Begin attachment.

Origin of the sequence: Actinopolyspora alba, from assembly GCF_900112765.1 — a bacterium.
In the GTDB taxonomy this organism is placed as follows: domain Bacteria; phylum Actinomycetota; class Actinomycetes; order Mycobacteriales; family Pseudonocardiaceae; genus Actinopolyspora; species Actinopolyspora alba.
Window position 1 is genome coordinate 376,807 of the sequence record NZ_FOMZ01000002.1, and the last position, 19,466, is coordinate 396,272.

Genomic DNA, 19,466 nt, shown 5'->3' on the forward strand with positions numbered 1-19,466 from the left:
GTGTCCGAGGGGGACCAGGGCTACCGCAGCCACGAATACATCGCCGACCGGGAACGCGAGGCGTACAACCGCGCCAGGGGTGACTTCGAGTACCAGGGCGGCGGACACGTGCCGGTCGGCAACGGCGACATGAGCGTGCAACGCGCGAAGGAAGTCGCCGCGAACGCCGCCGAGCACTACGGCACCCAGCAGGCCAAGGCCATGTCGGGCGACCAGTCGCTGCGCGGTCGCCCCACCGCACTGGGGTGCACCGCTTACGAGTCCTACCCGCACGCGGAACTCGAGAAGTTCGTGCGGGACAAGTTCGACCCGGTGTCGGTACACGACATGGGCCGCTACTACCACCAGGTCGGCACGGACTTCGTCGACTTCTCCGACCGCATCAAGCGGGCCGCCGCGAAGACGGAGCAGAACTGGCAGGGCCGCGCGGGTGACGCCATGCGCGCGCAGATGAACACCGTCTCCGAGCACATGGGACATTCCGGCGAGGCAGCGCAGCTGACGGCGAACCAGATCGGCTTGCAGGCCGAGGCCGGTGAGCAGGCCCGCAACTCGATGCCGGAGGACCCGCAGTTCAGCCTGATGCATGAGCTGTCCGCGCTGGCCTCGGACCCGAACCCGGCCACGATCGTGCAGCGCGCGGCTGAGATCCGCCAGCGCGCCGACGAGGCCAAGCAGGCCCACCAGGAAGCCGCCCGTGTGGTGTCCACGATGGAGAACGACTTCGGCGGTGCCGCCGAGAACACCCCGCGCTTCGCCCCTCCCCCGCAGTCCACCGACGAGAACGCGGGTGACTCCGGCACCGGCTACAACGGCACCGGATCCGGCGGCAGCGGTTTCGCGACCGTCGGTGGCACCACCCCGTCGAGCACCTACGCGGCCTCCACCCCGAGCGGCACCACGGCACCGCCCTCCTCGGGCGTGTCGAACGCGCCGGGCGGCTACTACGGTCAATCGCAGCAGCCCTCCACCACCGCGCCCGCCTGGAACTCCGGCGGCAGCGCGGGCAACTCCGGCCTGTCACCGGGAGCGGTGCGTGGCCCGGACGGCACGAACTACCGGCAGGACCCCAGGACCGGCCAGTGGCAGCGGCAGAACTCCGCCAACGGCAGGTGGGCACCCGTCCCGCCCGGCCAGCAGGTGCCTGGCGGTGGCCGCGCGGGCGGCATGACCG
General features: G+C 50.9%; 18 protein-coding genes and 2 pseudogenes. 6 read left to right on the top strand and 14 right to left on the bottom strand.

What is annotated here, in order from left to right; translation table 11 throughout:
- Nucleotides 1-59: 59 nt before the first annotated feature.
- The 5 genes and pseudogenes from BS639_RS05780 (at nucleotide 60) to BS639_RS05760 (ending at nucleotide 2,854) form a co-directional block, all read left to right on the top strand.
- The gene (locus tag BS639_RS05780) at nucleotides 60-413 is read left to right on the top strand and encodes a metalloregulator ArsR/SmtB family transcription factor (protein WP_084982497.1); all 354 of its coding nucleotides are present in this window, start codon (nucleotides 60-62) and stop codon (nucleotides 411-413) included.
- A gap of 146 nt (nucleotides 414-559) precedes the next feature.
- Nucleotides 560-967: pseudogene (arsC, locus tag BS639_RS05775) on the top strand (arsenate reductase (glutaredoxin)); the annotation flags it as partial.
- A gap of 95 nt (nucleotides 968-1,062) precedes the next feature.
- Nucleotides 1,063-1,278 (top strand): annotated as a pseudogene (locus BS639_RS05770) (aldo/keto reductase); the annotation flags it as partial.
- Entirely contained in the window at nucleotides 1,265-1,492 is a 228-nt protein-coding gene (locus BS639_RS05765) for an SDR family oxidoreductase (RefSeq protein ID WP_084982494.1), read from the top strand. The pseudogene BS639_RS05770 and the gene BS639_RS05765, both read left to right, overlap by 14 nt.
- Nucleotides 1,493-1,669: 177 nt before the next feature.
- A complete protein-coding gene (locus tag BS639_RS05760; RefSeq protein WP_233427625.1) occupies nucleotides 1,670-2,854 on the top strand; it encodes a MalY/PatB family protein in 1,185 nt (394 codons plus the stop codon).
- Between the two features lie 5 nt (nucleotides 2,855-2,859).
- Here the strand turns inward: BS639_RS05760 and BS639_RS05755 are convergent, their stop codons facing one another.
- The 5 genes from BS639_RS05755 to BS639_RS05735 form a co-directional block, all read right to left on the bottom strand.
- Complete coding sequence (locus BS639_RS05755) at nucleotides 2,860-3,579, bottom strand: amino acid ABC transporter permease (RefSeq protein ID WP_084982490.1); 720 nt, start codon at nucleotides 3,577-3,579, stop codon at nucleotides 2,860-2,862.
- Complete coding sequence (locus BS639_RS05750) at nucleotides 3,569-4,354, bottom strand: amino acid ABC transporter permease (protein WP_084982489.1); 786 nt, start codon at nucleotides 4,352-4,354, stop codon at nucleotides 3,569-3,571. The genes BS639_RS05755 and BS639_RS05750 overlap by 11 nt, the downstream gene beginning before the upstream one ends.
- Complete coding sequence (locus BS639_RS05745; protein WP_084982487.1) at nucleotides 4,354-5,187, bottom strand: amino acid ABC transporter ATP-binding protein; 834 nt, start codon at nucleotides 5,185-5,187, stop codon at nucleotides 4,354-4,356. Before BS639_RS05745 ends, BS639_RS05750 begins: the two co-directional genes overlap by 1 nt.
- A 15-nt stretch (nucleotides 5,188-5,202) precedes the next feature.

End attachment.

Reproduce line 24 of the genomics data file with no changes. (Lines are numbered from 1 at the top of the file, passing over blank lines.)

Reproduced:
- A 15-nt stretch (nucleotides 5,188-5,202) precedes the next feature.